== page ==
What is a Product, Characteristics and its classification with suitable examples

What is a Product, Characteristics and its classification with suitable examples

A product is a tangible or intangible item or service that is created and offered to satisfy the needs and wants of consumers. Products can be anything from tangible items like automobiles and cellphones to intangible services like software development or consultancy. As the foundation of many industries, they are essential to the operation of economies and society. In order to meet the different demands of consumers and establish efficient marketing strategies, firms must have a thorough understanding of the features and classifications of their products.

What is a Product, Characteristics and its classification with suitable examples

Product Characteristics:

Tangibility: Products can be tangible, meaning they have a physical form and can be touched, or intangible, referring to services that lack a physical presence. Tangible products are typically easier to evaluate before purchase, as consumers can assess their quality and features.

Durability and Perishability: Products vary in terms of durability. Some are long-lasting, such as appliances, while others are perishable, like fresh produce. The durability of a product influences consumer behavior and affects the supply chain and inventory management strategies of businesses.

Inseparability: Services are often inseparable from the provider. Unlike physical products that can be produced and stored independently, services are often created and consumed simultaneously. 

What is a Product, Characteristics and its classification with suitable examples-For example, a haircut or a medical consultation is delivered and experienced in real-time.

Variability: Variability refers to the inconsistency in the delivery of services. Since services often rely on human interactions, there can be variations in the quality and experience. This characteristic poses challenges for businesses aiming to maintain consistent service quality.

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Perceived Value: The perceived value of a product is subjective and is influenced by factors such as brand reputation, marketing, and customer perception. Consumers are willing to pay more for products they perceive to have higher value, even if the actual production cost does not reflect the price.

Homogeneity or Heterogeneity: Products can be homogeneous, meaning they are standardized and identical, or heterogeneous, indicating variations in features or customization. For instance, mass-produced items like bottled water are homogeneous, while handmade crafts are heterogeneous.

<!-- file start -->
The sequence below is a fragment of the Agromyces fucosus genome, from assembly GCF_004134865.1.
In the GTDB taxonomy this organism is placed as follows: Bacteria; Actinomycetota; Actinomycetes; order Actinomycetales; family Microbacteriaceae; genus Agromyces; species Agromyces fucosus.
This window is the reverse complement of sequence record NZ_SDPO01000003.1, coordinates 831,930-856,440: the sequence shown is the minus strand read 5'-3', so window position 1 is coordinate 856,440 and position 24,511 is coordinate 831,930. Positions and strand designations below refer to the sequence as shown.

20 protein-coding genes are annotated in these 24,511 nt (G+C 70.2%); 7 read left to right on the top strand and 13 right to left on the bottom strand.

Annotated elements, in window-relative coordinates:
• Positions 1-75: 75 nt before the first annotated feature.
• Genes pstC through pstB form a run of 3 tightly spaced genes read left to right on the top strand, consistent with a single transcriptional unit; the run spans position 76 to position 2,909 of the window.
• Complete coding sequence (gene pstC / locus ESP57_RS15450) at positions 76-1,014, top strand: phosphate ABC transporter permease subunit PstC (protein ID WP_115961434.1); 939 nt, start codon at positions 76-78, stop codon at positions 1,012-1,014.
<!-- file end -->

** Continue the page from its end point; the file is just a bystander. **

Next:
Ownership: Consumers may own a product outright, as is the case with most tangible goods, or have temporary access to a service. Ownership can impact consumer behavior, as those who own a product may feel a greater sense of attachment and responsibility towards it.

Branding: Products are often associated with brands that convey a certain image or reputation. Strong branding can contribute to customer loyalty and influence purchasing decisions. For example, Apple products are often perceived as innovative and of high quality due to the Apple brand.

Product Classification:

Products can be classified based on various criteria, including their nature, target market, and durability. The two main categories are goods and services, each with further subcategories.


Durable Goods: These are products with a long lifespan and are often considered investments. Examples include cars, appliances, and furniture.

Non-Durable Goods: These are products with a short lifespan and are consumed relatively quickly. Examples include food, toiletries, and newspapers.


Consumer Services: These are services directly consumed by end-users. Examples include haircuts, education, and healthcare.

Business Services: These services are used by businesses rather than individual consumers. Examples include consulting, accounting, and legal services.

Consumer Products:

Convenience Products: These are inexpensive, frequently purchased items that require minimal effort for consumers. Examples include snacks, toiletries, and newspapers.

Shopping Products: These are products that consumers compare and evaluate before purchasing. Examples include clothing, electronics, and furniture.

Specialty Products: These are unique or high-end products that consumers are willing to make a special effort to obtain. Examples include luxury goods, designer clothing, and limited-edition items.

Industrial Products:

Materials and Parts: These are products used in the manufacturing process to create other goods. Examples include raw materials, components, and sub-assemblies.